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Microsoft drops Win7 deadline for XP and Vista holdouts

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Microsoft is giving users of Windows Vista and Windows XP Professional software extra time to put off their migration to Windows 7.

Before today, Microsoft said that after the release of the first Windows 7 Service Pack – which hit beta today and is due in the first half of 2011 – customers buying Windows 7 would no longer be able to downgrade to Vista and XP. But the company has now removed the deadline.

"Going forward, businesses can continue to purchase new PCs and utilize end user downgrade rights to Windows XP or Windows Vista until they are ready to use Windows 7," Microsoft Windows communications manager Brandon LeBlanc blogged here.

The change comes as Microsoft pitched partners hard at its annual Worldwide Partner Conference on Windows 7. The message was that Windows 7 is Microsoft's most successful operating system ever, so bet on it and sell more.

At WPC, Microsoft drew heavily on analysts' numbers to predict new sales of Windows 7 in business.

Microsoft closed its financial year on June 30 so we're waiting to see how well Windows 7 sold to date. Up until March, there were signs that there was a lot of work left to do despite operating system's newness: revenue for Microsoft's Windows client business was lagging compared to the same period during 2009 — that was before Windows 7 officially launched.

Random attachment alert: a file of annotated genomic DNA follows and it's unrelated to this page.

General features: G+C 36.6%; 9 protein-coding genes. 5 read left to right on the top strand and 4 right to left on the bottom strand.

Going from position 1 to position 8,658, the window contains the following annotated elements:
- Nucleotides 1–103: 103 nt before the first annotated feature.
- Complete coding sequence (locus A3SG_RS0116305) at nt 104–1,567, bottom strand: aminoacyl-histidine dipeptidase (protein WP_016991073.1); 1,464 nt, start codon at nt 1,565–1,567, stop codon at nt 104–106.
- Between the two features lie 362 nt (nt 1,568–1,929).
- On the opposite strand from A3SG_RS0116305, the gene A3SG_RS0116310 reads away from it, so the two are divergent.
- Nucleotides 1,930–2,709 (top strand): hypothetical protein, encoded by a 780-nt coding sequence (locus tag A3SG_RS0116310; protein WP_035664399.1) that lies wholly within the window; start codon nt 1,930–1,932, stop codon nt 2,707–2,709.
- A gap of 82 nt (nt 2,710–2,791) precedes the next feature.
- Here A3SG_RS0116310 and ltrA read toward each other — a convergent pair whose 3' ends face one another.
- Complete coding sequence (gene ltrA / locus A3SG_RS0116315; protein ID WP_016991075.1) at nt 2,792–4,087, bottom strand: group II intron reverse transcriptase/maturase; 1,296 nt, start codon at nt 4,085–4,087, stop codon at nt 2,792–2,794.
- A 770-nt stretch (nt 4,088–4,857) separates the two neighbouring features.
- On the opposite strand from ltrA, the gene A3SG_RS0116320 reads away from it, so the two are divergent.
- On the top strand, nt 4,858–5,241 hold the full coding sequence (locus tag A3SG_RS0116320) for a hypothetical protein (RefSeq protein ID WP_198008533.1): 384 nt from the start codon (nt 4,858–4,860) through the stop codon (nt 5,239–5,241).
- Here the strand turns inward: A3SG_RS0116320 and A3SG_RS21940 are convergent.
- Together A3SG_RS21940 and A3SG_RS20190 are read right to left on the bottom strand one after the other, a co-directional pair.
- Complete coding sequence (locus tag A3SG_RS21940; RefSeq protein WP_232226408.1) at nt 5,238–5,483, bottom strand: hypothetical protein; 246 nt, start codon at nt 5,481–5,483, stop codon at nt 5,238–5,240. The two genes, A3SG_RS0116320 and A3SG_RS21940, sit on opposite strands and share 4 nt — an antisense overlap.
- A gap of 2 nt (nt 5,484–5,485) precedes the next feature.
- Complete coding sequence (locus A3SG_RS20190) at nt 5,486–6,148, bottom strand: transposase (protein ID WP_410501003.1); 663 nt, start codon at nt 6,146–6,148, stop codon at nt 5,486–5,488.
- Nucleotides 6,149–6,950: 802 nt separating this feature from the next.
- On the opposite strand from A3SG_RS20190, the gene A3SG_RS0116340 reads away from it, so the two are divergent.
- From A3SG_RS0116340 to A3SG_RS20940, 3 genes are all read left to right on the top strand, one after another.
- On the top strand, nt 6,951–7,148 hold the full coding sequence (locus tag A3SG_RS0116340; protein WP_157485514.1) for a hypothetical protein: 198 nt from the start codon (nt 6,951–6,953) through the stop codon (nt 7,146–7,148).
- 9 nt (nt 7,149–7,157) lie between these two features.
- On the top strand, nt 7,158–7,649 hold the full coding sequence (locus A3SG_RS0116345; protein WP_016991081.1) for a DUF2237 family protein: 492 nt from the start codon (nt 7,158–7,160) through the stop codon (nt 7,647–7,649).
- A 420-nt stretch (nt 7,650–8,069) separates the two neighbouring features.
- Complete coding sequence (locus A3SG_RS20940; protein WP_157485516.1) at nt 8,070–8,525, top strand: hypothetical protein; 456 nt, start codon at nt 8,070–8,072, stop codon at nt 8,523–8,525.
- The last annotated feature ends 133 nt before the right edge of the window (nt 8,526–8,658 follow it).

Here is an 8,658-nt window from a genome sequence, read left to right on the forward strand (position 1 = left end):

One factor could be chief operating officer Kevin Turner's fervent belief in discounting — of which there's been plenty on Windows 7 — in the name of building market share and charging people more down the line.

Companies with which The Reg has spoken to in the last year, while enthusiastic about Windows 7, have been unable to upgrade for financial reasons: the budget's not been there. There have also been concerns about application compatibility. Last we checked, the second half of this year was when rollouts and pilots were set to begin for many.

Extending the downgrade option on Windows 7 means that Microsoft can still claim the Windows 7 sale and feed the operating system into the customer base, while letting customers continue to use the software they like until they're ready to move.

With businesses are apparently still pushing out Windows 7 slowly, the operating systems' first SP is a joint effort that focuses mostly on its server companion, Windows Server 2008 R2.

SP1 for Windows 7 is a wrap of updates available through Microsoft's Windows Update service combined with hotfixes based on feedback Microsoft said it has received from customers and partners.

Instead, SP1 updates dynamic memory for the server and RemoteFX for delivery of media to the client.

Dynamic memory is designed to let Hyper-V administrators pool available memory on a physical host and distribute it on any virtual machine on that host. The idea is to let admins change memory allocation without interrupting the service. RemoteFX lets the Windows Server deliver rich media such as full-motion video, portable graphics, and 3D applications to a client without overloading the client's capabilities.

You can download the beta here. ®

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